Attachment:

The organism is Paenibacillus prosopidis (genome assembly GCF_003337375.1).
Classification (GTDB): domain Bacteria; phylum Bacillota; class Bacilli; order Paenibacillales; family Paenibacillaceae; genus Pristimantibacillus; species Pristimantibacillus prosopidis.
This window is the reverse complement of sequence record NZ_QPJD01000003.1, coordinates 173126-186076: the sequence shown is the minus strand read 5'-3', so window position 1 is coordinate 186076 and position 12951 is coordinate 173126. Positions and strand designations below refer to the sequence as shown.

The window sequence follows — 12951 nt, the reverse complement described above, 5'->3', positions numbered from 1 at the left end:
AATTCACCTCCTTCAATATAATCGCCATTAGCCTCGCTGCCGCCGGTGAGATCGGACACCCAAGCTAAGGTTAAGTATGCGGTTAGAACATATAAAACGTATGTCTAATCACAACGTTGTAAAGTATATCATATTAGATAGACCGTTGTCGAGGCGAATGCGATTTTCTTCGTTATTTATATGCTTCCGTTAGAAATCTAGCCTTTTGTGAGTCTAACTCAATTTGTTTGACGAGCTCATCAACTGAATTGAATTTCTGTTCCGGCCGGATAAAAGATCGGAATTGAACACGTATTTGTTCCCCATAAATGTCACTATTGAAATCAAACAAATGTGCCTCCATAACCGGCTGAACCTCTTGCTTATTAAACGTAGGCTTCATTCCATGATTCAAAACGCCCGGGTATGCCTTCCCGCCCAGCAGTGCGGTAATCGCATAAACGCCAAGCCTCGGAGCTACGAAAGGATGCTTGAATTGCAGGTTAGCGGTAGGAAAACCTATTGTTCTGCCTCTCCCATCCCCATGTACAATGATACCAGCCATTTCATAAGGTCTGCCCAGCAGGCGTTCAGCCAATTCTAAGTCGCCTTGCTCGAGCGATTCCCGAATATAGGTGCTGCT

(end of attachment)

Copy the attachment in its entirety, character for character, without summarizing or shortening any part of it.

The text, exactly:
The organism is Paenibacillus prosopidis (genome assembly GCF_003337375.1).
Classification (GTDB): domain Bacteria; phylum Bacillota; class Bacilli; order Paenibacillales; family Paenibacillaceae; genus Pristimantibacillus; species Pristimantibacillus prosopidis.
This window is the reverse complement of sequence record NZ_QPJD01000003.1, coordinates 173126-186076: the sequence shown is the minus strand read 5'-3', so window position 1 is coordinate 186076 and position 12951 is coordinate 173126. Positions and strand designations below refer to the sequence as shown.

The window sequence follows — 12951 nt, the reverse complement described above, 5'->3', positions numbered from 1 at the left end:
AATTCACCTCCTTCAATATAATCGCCATTAGCCTCGCTGCCGCCGGTGAGATCGGACACCCAAGCTAAGGTTAAGTATGCGGTTAGAACATATAAAACGTATGTCTAATCACAACGTTGTAAAGTATATCATATTAGATAGACCGTTGTCGAGGCGAATGCGATTTTCTTCGTTATTTATATGCTTCCGTTAGAAATCTAGCCTTTTGTGAGTCTAACTCAATTTGTTTGACGAGCTCATCAACTGAATTGAATTTCTGTTCCGGCCGGATAAAAGATCGGAATTGAACACGTATTTGTTCCCCATAAATGTCACTATTGAAATCAAACAAATGTGCCTCCATAACCGGCTGAACCTCTTGCTTATTAAACGTAGGCTTCATTCCATGATTCAAAACGCCCGGGTATGCCTTCCCGCCCAGCAGTGCGGTAATCGCATAAACGCCAAGCCTCGGAGCTACGAAAGGATGCTTGAATTGCAGGTTAGCGGTAGGAAAACCTATTGTTCTGCCTCTCCCATCCCCATGTACAATGATACCAGCCATTTCATAAGGTCTGCCCAGCAGGCGTTCAGCCAATTCTAAGTCGCCTTGCTCGAGCGATTCCCGAATATAGGTGCTGCT